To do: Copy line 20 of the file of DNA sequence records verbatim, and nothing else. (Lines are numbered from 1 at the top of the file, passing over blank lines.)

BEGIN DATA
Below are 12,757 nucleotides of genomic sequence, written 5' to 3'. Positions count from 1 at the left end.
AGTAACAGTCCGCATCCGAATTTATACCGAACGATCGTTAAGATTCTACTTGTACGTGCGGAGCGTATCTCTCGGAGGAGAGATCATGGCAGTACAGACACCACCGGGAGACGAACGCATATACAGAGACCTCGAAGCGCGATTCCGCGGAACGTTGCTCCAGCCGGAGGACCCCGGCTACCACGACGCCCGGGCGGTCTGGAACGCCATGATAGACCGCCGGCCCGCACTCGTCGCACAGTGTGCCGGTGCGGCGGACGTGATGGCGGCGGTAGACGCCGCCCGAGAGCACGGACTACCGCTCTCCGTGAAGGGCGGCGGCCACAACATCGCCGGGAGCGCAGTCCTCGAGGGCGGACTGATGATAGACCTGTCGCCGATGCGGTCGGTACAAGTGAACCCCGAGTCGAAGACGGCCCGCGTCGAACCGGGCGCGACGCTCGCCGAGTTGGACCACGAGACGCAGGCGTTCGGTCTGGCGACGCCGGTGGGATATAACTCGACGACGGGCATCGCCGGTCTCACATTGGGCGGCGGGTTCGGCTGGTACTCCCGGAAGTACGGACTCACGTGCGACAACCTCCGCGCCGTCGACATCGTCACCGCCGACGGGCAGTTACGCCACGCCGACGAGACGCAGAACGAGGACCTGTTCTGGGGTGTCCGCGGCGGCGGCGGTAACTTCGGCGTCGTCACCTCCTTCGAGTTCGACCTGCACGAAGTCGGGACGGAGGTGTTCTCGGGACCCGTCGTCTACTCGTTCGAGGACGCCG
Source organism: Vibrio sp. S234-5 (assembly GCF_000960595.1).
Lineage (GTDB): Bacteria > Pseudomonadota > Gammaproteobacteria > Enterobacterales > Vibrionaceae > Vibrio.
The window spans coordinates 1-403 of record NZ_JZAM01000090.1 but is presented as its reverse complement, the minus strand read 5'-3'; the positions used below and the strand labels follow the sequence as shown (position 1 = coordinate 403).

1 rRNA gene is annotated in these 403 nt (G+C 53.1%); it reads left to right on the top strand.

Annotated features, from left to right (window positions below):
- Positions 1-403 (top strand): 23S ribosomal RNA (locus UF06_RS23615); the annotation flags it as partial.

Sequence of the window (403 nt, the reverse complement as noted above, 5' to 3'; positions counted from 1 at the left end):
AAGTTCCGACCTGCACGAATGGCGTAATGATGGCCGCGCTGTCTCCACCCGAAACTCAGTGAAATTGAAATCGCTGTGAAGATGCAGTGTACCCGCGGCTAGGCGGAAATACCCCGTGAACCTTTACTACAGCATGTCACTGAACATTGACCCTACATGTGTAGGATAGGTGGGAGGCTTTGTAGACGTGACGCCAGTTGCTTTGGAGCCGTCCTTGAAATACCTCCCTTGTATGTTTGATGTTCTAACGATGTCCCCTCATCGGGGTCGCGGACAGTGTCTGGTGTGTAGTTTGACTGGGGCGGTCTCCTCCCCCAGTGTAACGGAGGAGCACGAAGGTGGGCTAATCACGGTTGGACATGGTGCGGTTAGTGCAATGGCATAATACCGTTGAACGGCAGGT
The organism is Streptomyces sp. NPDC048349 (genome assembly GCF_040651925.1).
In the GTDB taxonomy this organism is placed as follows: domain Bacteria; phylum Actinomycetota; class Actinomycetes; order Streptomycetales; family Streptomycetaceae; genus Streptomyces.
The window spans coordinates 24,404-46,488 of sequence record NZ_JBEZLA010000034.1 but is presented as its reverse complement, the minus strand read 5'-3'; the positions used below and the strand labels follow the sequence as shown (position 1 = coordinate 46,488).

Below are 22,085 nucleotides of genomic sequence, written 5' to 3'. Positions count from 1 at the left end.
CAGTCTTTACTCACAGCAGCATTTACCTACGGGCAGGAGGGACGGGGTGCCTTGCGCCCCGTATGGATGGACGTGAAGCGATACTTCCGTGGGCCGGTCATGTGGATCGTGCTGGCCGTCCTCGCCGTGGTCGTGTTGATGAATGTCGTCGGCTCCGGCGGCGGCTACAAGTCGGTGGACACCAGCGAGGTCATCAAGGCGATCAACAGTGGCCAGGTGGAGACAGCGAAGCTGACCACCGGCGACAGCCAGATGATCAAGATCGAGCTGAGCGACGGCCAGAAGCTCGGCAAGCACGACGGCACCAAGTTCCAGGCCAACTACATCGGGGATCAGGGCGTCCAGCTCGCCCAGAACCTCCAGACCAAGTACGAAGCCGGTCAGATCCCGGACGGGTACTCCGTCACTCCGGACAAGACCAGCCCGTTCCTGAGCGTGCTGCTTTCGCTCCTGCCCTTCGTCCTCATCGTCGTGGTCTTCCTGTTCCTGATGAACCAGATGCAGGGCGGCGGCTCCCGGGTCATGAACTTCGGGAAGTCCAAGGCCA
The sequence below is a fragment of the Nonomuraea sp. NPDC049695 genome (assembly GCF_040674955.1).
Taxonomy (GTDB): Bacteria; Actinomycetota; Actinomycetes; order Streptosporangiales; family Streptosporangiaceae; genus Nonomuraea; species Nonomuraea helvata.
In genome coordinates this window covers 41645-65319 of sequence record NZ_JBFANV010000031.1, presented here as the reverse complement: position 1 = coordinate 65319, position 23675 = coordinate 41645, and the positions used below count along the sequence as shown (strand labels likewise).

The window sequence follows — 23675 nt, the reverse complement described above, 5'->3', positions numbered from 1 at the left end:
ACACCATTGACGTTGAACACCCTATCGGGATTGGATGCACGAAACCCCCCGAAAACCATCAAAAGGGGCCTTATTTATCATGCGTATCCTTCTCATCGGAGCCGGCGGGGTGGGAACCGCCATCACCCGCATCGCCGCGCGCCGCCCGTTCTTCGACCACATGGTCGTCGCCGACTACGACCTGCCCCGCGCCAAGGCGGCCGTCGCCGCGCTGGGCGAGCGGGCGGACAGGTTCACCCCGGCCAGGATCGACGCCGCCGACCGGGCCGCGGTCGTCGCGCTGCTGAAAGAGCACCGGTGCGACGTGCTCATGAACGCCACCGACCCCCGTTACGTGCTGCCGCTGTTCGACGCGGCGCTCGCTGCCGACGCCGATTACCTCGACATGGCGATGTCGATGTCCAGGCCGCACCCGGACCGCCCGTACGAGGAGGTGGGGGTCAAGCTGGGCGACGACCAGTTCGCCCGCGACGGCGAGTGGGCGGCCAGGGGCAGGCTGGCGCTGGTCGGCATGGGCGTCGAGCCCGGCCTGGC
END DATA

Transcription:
ACACCATTGACGTTGAACACCCTATCGGGATTGGATGCACGAAACCCCCCGAAAACCATCAAAAGGGGCCTTATTTATCATGCGTATCCTTCTCATCGGAGCCGGCGGGGTGGGAACCGCCATCACCCGCATCGCCGCGCGCCGCCCGTTCTTCGACCACATGGTCGTCGCCGACTACGACCTGCCCCGCGCCAAGGCGGCCGTCGCCGCGCTGGGCGAGCGGGCGGACAGGTTCACCCCGGCCAGGATCGACGCCGCCGACCGGGCCGCGGTCGTCGCGCTGCTGAAAGAGCACCGGTGCGACGTGCTCATGAACGCCACCGACCCCCGTTACGTGCTGCCGCTGTTCGACGCGGCGCTCGCTGCCGACGCCGATTACCTCGACATGGCGATGTCGATGTCCAGGCCGCACCCGGACCGCCCGTACGAGGAGGTGGGGGTCAAGCTGGGCGACGACCAGTTCGCCCGCGACGGCGAGTGGGCGGCCAGGGGCAGGCTGGCGCTGGTCGGCATGGGCGTCGAGCCCGGCCTGGC